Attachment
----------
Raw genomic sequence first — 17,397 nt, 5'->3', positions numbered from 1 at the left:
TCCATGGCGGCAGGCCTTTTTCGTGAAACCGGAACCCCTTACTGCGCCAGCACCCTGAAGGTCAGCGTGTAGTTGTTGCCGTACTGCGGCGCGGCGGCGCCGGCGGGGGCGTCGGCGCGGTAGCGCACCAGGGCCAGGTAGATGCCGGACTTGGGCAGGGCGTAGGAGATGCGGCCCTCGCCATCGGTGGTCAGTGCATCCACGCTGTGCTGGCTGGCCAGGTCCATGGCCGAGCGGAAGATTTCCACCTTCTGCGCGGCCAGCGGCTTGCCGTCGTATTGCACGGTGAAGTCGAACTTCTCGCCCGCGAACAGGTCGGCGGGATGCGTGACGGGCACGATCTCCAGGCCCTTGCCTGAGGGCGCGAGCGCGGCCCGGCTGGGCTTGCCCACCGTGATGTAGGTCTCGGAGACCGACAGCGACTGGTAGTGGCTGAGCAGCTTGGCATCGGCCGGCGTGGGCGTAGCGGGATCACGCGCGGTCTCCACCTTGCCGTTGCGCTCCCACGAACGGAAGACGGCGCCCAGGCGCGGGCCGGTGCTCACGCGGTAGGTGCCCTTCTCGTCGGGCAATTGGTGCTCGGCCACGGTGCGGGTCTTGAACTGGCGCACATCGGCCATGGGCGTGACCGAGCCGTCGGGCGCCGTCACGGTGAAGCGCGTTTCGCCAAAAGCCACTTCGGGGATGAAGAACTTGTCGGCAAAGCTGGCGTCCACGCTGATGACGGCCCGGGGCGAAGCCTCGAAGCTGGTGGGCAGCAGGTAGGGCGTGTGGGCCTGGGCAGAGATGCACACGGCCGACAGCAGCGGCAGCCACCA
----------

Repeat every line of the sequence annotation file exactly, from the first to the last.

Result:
Raw genomic sequence first — 17,397 nt, 5'->3', positions numbered from 1 at the left:
TCCATGGCGGCAGGCCTTTTTCGTGAAACCGGAACCCCTTACTGCGCCAGCACCCTGAAGGTCAGCGTGTAGTTGTTGCCGTACTGCGGCGCGGCGGCGCCGGCGGGGGCGTCGGCGCGGTAGCGCACCAGGGCCAGGTAGATGCCGGACTTGGGCAGGGCGTAGGAGATGCGGCCCTCGCCATCGGTGGTCAGTGCATCCACGCTGTGCTGGCTGGCCAGGTCCATGGCCGAGCGGAAGATTTCCACCTTCTGCGCGGCCAGCGGCTTGCCGTCGTATTGCACGGTGAAGTCGAACTTCTCGCCCGCGAACAGGTCGGCGGGATGCGTGACGGGCACGATCTCCAGGCCCTTGCCTGAGGGCGCGAGCGCGGCCCGGCTGGGCTTGCCCACCGTGATGTAGGTCTCGGAGACCGACAGCGACTGGTAGTGGCTGAGCAGCTTGGCATCGGCCGGCGTGGGCGTAGCGGGATCACGCGCGGTCTCCACCTTGCCGTTGCGCTCCCACGAACGGAAGACGGCGCCCAGGCGCGGGCCGGTGCTCACGCGGTAGGTGCCCTTCTCGTCGGGCAATTGGTGCTCGGCCACGGTGCGGGTCTTGAACTGGCGCACATCGGCCATGGGCGTGACCGAGCCGTCGGGCGCCGTCACGGTGAAGCGCGTTTCGCCAAAAGCCACTTCGGGGATGAAGAACTTGTCGGCAAAGCTGGCGTCCACGCTGATGACGGCCCGGGGCGAAGCCTCGAAGCTGGTGGGCAGCAGGTAGGGCGTGTGGGCCTGGGCAGAGATGCACACGGCCGACAGCAGCGGCAGCCACCA